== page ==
|Full name||Hiroyuki Tomita|
|Born||November 21, 1980|
|Height||166 cm (5 ft 5 in)|
|Discipline||Men's artistic gymnastics|
|Club||Central Sports Club|
|College team||Juntendo University|
|Head coach(es)||Minoru Kanou|
|Assistant coach(es)||Yoshihiro Saito|
Tomita began gymnastics at the age of eight with his mother getting him started into the sport. He attended Rakunan High School and began competing in the All-Japan Highschool Games in 1996. In this first competition, he ranked 10th in the all-around. The next year saw a rise in Tomita's competition results with a 1st in the all-around. He participated in the 1997 All-Japan Junior Championships with a 9th in the all-around. Tomita continued to dominate the All-Japan HIghschool Games, winning 1st in the all-around in 1998, and placing 1st in the events such as the high bar (which would later become his signature event), the parallel bars (where he would later win an Olympic medal), and the pommel horse. After graduating from Ronan High School, he attended Juntendo University. His hobbies include; watching baseball and football. In a test conducted in 2006, Tomita was shown to have less than 2% body fat. Tomita did gymnastics drills and exercises exclusively with no weight training.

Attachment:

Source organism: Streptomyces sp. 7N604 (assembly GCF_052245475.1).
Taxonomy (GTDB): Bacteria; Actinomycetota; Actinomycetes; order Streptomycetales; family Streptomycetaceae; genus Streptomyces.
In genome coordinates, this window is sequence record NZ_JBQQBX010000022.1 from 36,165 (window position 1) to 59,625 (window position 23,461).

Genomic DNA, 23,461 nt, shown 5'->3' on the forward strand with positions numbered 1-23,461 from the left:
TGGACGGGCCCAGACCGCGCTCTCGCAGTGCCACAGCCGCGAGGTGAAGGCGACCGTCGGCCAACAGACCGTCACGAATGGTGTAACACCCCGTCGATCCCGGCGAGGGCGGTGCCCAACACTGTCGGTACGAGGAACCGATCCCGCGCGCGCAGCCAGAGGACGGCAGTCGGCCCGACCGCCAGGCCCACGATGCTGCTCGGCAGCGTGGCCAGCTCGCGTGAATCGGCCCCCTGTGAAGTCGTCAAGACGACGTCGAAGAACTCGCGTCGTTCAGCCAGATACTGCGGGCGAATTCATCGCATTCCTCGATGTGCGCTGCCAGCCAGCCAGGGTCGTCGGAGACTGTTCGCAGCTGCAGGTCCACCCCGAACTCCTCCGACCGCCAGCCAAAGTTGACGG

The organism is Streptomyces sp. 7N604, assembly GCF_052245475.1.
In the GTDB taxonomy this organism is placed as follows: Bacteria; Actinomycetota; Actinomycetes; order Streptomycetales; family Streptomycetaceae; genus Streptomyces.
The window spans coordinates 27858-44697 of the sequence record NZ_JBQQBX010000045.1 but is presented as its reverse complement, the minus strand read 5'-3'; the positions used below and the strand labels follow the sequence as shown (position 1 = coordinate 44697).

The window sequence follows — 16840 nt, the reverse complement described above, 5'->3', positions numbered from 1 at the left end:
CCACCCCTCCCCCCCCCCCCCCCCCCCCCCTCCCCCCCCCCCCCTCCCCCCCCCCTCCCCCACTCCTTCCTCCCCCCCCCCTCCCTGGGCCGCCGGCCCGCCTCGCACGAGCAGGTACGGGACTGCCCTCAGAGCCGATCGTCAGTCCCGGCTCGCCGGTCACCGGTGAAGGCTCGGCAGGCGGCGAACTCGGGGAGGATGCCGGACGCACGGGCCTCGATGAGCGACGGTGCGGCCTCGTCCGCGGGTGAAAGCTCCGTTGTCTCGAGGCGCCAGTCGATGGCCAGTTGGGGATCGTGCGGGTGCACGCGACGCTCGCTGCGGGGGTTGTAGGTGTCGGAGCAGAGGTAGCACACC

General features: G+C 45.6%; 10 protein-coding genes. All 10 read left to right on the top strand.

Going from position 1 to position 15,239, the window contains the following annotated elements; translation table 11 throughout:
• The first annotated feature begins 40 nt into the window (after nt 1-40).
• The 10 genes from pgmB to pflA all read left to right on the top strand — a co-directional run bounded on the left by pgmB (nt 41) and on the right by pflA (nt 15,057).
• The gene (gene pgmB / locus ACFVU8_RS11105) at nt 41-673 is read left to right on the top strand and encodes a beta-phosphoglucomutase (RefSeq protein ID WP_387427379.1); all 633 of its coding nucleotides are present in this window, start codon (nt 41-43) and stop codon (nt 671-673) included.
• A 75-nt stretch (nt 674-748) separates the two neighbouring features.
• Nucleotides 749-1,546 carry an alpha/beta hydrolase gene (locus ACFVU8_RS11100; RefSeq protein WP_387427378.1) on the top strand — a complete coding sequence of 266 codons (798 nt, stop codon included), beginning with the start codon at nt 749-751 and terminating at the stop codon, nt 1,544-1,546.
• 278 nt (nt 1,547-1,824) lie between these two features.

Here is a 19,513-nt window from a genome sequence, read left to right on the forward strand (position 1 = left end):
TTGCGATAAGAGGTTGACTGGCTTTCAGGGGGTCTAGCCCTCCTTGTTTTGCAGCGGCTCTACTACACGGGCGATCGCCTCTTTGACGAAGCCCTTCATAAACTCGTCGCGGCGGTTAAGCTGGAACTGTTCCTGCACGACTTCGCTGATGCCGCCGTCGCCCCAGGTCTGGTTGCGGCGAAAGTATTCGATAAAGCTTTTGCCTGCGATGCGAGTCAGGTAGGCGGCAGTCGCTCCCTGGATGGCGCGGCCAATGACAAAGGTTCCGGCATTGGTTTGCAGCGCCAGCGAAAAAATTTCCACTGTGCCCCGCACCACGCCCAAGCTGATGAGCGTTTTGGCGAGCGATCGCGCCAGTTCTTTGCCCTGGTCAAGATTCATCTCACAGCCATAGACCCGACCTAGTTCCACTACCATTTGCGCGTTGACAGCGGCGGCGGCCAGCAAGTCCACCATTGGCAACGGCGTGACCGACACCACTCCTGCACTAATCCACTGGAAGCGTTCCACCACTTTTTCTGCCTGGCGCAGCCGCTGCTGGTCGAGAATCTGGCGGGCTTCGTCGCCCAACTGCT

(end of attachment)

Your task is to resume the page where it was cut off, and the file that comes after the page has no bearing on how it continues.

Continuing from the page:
Tomita made his debut in world championships competition at the 2002 World Championships. On this competition, he placed 4th in the event finals of still rings. The following year, he was a member of the Japanese men's team which won a bronze in the 2003 World Championships. He also won the bronze medal in the men's all-around in the same competition, establishing himself as one of Japan's top male gymnasts, with his star teammate, Naoya Tsukahara, ranking only 7th in the all-around.